17 FEB 2013 Report Ancona, Italy

Three records in 90 minutes on super Sunday at Italian indoor champs

Roberta Bruni after clearing Italian indoor Pole Vault record of 4.60m at 2013 Italian indoor championships (Giancarlo Colombo)Roberta Bruni after clearing Italian indoor Pole Vault record of 4.60m at 2013 Italian indoor championships (Giancarlo Colombo) © Copyright

Three Italian indoor records were broken in 90 minutes during a fantastic second day at the 44th edition of the Italian indoor championships at the Banca Marche Palas in Ancona on Sunday (17).

Silvano Chesani broke Alessandro Talotti’s record in the men’s High Jump, clearing 2.33m, Michael Tumi stormed to a highly impressive 6.51 in the men’s 60m and 18-year-old Roberta Bruni broke the women’s Pole Vault record with 4.60m.

Chesani improved the previous record set by Alessandro Talotti in 2005 by one centimetre to win back-to-back Italian Indoor titles after clearing 2.31m at the same venue 12 months ago.

He had a clean sheet at 2.13m and 2.18m then passed 2.21m before clearing 2.24m at the second attempt. He then passed 2.27m before going over 2.29m also on his second attempt. The bar was then raised to 2.33m, which he cleared at the first attempt. He also equals the Italian outdoor record set by Marcello Benvenuti in in 1989.  Marco Fassinotti, who is currently training in Birmingham with London 2012 Olympic Games bronze medallist Robbie Grabarz, finished second with 2.27m.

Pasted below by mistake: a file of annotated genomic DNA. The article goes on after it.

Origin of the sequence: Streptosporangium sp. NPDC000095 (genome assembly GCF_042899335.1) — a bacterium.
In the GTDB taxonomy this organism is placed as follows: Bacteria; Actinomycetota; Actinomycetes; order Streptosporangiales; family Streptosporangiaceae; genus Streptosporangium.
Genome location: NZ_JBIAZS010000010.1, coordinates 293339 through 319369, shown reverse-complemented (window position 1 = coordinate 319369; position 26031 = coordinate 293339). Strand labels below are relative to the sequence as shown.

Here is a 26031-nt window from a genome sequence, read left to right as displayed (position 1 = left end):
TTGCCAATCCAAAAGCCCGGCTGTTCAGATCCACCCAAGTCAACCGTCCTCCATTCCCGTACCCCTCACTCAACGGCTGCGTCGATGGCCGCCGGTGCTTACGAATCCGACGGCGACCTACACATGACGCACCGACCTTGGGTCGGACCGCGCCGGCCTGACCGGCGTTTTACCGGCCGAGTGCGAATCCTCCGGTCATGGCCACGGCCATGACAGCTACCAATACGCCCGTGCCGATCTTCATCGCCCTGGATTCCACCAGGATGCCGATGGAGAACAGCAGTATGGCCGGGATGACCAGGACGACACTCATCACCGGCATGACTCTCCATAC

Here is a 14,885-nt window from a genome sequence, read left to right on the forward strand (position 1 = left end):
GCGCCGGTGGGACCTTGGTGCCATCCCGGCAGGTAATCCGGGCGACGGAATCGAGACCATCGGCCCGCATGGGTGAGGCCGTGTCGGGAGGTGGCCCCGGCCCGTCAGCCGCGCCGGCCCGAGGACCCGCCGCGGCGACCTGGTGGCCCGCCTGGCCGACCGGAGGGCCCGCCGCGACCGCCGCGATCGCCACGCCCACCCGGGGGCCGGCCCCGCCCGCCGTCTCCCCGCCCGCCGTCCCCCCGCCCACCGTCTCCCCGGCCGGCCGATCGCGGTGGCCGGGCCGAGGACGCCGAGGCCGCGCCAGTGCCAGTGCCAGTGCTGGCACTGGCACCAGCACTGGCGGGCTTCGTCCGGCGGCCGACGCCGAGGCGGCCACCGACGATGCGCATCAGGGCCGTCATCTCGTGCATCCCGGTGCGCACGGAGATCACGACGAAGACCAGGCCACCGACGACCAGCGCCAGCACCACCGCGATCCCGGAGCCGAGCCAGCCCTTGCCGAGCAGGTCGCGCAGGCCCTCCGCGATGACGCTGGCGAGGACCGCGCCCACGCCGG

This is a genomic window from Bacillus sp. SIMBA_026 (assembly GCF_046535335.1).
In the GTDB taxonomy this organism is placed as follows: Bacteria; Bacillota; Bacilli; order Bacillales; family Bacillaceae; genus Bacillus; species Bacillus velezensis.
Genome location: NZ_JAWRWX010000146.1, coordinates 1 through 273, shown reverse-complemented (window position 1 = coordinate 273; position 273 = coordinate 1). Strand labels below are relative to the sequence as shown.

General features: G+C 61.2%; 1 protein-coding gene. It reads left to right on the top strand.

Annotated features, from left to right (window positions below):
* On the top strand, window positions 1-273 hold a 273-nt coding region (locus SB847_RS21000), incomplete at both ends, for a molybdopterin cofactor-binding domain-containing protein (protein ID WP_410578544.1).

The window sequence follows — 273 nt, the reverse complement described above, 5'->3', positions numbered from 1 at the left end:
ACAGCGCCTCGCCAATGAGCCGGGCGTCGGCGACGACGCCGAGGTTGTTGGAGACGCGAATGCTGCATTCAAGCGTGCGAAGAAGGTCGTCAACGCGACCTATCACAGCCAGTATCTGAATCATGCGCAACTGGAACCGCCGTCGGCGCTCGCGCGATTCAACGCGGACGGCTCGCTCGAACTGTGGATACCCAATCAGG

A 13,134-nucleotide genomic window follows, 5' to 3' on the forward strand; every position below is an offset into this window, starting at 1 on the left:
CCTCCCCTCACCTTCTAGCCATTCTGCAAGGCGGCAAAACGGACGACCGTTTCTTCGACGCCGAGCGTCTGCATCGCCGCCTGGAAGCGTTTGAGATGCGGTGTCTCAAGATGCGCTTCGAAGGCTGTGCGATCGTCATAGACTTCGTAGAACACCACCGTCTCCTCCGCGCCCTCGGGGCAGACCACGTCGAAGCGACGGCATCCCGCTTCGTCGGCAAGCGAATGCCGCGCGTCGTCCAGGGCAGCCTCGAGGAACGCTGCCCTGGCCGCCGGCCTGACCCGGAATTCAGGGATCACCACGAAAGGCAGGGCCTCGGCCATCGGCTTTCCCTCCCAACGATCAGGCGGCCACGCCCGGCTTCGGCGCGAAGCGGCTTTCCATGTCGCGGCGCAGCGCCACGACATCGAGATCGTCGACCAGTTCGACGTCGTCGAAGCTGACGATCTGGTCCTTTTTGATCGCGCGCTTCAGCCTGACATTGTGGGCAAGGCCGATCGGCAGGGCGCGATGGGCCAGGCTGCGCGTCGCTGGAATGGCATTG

Bruni, the 2012 IAAF World Junior Championships Pole Vault bronze medallist who only turns 19 on 8 March, cleared 4.60m on her first attempt, equalling the national outdoor record set by Anna Giordano Bruno in 2009.  Bruni then tried three times at the World junior indoor record height of 4.65m, two centimetres higher than Sweden’s Angelica Bengtsson achieved two years ago.

The Italian record augurs well for next summer’s European Athletics Junior Championships in Rieti next summer. Bruni hails from Nazzano, a small village just 60km away from Rieti where she trains every day at the Raul Guidobaldi Stadium, the venue of the continental event.

“I did not think about 4.60. Clearing 4.51m (in Fermo on 2 February) was already a great achievement. After clearing 4.60, I felt empty. I started with pole vault by chance after I competed at the National Student Games when a local athletics coach Andrea Milardi asked me to have a try. Yelena Isinbayeva is my role model but there are other athletes from whom I can learn,” said Bruni.

Tumi trims record again

Michael Tumi, the 2011 European Athletics U23 Championships 100m silver medallist and 4x100m gold medallist, stormed to a jaw-dropping 6.51 in the men’s 60m final after already improving the national record to 6.53 set in Magglingen, Switzerland, on 2 February.

Tumi’s time now leads the 2013 European list and the only man in the world faster is Darvis Patton after his 6.50 at the Millrose Games in New York on Saturday.

“Last summer I was injured and I missed the Olympic Games. Watching the Olympics on TV was a blow for me but gave me extra motivation. The training I am doing is now paying off,” said Tumi.

Fabio Cerutti, the 2009 European indoor 60m silver medallist, finished as the distant runner up with 6.68.

Reigning European indoor champion Simona La Mantia clinched the women’s Triple Jump with a leap of 14.06m on her first attempt while Ottavia Cestonaro set a new Italian junior record with 13.47m.

In the absence of injured Fabrizio Donato and Daniele Greco, third and fourth at the London 2012 Olympic Games, Michele Boni leapt to a winning distance of 16.56m in the men’s Triple Jump.